What is a Multicopy Reference Assay for copy number
Gene copy number measurements with qPCR require the use
of a normalization assay. The normalization assay is used to control for the
amount of input DNA. Traditionally, a normalization assay is designed against a
unique sequence in the genome such as a single copy gene. A multicopy reference
assay is designed against a repetitive sequence that is located at multiple
independent loci in the genome.
Why use a Multicopy Reference Assay?
Random Genomic Distribution
The qBiomarker Multicopy Reference Assay recognizes a stable sequence that
appears in the human genome over 60 times, and whose copy number is not affected
or minimally affected by local genomic changes. By being evenly distributed
across the genome, amplifications or deletions of chromosomes are more
accurately factored into normalization calculations. This is in contrast to a
single gene normalization assay such as RNase P or TERT that only detect changes
to one location in a genome.
Random distribution of the qBiomarker Multicopy
Reference Assay. The individual chromosomes in the human genome are
displayed with arrows indicating the location of a repetitive sequence. The
qBiomarker Multicopy Reference Assay detects the presence of this sequence,
with no more than 10% coming from any single chromosome. Additional
criteria used for its selection included that when multiple loci are found
on the same chromosome that they occur on both arms.
nature of multicopy reference assay
A reference assay for genotyping must be independent of any influences
associated with various human populations. The qBiomarker Multicopy
Reference Assay is consistently present and detected across human
|Stable Performance of the Multicopy
Reference (MRef) Assay in 129 DNAs from 9 Major Human Populations.
The qBiomarker multi-copy reference assay (MRef) and a qBiomarker copy
number assay for RB1 were tested against DNAs from 129 healthy
individuals from 9 major ethnic populations. Each assay and DNA sample
combination was run in quadruple reactions. Delta CT between the average
CT of the MRef assay and the RB1 assay was calculated for each
individual DNA. The average delta Ct for samples within each ethnic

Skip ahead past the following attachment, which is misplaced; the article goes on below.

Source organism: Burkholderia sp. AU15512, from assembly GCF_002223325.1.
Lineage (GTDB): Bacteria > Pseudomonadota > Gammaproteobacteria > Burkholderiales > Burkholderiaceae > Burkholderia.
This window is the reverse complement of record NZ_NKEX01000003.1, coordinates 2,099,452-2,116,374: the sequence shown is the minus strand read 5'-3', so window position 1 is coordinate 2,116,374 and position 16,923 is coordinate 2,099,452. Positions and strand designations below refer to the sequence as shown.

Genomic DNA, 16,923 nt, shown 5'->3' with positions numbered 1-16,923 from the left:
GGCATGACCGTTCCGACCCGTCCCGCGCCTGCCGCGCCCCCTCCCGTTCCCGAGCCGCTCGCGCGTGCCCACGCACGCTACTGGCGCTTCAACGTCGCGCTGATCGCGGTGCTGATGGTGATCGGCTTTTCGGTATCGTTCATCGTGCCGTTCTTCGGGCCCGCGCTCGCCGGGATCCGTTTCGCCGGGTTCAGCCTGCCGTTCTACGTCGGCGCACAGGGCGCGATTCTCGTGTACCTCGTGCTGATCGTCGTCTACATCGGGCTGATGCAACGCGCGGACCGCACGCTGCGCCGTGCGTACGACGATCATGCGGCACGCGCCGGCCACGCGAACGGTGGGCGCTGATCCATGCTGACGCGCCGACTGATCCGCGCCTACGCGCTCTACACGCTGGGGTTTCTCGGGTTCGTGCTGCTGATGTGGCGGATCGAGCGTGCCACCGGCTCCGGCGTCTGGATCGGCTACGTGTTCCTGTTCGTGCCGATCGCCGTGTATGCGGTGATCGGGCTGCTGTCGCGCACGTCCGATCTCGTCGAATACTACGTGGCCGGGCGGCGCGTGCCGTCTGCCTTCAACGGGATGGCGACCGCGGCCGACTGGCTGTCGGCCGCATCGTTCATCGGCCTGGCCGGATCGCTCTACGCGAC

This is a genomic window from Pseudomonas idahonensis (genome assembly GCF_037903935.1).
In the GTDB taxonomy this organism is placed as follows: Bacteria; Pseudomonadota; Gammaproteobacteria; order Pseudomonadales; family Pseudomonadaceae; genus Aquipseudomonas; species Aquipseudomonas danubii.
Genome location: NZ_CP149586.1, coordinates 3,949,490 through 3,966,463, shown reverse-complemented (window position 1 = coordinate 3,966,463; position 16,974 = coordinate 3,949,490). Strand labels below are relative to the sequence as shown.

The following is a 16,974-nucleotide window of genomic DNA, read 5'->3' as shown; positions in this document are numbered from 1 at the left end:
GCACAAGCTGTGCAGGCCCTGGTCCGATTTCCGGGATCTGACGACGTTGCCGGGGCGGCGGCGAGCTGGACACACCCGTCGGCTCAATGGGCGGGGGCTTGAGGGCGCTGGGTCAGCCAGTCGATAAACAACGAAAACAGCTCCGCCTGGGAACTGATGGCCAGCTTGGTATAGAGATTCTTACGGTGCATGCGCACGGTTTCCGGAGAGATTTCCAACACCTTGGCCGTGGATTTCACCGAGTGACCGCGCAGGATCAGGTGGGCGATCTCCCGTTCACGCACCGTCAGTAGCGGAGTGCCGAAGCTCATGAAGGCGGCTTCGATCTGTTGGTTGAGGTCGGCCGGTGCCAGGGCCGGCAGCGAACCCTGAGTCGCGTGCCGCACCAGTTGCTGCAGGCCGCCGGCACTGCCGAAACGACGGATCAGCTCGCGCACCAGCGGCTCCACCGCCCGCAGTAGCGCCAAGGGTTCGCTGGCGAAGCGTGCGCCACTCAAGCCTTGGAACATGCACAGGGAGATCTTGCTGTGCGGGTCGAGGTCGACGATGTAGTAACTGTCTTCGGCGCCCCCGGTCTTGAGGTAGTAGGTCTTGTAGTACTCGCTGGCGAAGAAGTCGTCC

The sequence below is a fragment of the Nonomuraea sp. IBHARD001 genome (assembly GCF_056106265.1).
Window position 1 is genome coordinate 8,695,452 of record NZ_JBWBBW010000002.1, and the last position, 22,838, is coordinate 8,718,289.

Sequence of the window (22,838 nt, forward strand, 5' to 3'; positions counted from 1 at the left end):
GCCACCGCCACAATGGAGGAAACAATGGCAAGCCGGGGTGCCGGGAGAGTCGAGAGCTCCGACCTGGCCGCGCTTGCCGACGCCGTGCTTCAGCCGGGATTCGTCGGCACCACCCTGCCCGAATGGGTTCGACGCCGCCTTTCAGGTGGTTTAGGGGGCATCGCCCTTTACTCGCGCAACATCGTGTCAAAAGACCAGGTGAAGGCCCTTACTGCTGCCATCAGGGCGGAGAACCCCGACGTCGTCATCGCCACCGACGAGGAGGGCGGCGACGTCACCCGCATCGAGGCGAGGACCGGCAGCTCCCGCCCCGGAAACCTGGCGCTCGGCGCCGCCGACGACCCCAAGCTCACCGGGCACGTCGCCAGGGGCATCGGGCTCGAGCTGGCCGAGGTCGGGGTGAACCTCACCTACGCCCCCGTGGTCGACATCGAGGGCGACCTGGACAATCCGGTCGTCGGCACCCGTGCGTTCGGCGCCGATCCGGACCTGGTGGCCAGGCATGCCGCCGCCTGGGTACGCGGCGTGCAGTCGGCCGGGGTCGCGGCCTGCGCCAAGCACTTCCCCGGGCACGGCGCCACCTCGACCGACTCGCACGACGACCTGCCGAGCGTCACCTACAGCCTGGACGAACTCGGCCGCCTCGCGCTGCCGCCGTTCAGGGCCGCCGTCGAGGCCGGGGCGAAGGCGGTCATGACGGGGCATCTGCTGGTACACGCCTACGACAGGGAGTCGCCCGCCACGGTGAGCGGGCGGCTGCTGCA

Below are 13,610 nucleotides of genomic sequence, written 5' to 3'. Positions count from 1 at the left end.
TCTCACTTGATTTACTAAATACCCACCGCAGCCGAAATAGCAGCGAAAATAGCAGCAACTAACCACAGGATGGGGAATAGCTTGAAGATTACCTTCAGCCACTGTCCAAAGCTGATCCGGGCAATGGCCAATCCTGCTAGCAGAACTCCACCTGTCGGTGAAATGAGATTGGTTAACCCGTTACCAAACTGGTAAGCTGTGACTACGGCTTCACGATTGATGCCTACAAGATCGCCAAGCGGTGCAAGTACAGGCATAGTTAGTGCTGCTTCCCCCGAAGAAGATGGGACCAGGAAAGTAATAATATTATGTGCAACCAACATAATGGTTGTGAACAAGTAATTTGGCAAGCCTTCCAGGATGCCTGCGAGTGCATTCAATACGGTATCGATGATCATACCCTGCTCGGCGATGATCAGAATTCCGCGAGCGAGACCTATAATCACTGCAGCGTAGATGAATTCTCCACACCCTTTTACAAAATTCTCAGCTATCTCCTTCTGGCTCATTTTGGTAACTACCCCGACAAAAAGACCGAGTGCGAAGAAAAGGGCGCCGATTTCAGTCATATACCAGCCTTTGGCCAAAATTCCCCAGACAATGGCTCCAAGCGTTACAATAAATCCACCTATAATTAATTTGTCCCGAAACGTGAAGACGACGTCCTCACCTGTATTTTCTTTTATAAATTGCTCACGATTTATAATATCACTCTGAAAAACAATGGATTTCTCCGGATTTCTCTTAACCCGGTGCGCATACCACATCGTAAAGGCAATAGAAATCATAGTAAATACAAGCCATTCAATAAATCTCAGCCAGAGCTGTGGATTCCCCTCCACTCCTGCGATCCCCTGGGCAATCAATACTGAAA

population is plotted. Error bars show the standard deviation of the
delta CT within each ethnic population. The RB1 gene is assumed to be
present at 2 copies in all healthy individual DNAs.
Single copy reference assays yield varying results
from unstable genomes
In cells with unstbale genomes, such as cancer cells,
amplifications and deletions of chromosomes quickly accumulate in a
semi-random manner. Therefore, single copy reference assays may not reflect
those changes accurately.
RNaseP gene is not suitable as a normalizer of sample
input in cancer cell line DNA samples. The absolute average copy
numbers of RNaseP per normal genome copy amount of DNA were determined in
two breast cancer cell line (SKBR3 and MCF7) genomic DNAs with the delta
delta Ct method, using QIAGEN multi-copy reference assay as the
normalization control of DNA input. The absolute copy number of RNaseP per
normal genome in Promega genomic DNA (G304A) is assumed to be 2.
Multicopy reference assay better reflects input DNA
RNAseP as a reference assay
Multicopy Reference Assay
qBiomarker Multicopy Reference Assay is superior to
RNase P as a reference assay for copy number determination. Tumor cell
line DNA (SKBR3) and Promega genomic DNA (G304A) were mixed in different
ratios (100%, 87.5%, 75%, 50%, 25%, 12.5% and 0% SKBR3 cells respectively),
and the DNA mixes were tested for GRB7 gene copy number, using either MRef
assay or RNaseP assay as the reference. The GRB7 copy number in PromegaŽ
genomic DNA is assumed to be 2. The "Expected" GRB7 gene copy
numbers in 87.5%, 75%, 50%, 25%, 12.5% mixing ratio samples are calculated
based on the GRB7 gene copy number in 100% SKBR3 genomic DNA sample, and
the mixing ratio between the SKBR3 genomic DNA and Promega genomic DNA. The
observed GRB7 gene copy numbers in general agree well with the expected
values when using QIAGEN Multi-copy Reference Assay as the reference, while
significant differences exist between the observed GRB7 gene copy numbers
and the expected values when RNaseP is used as the reference assay.
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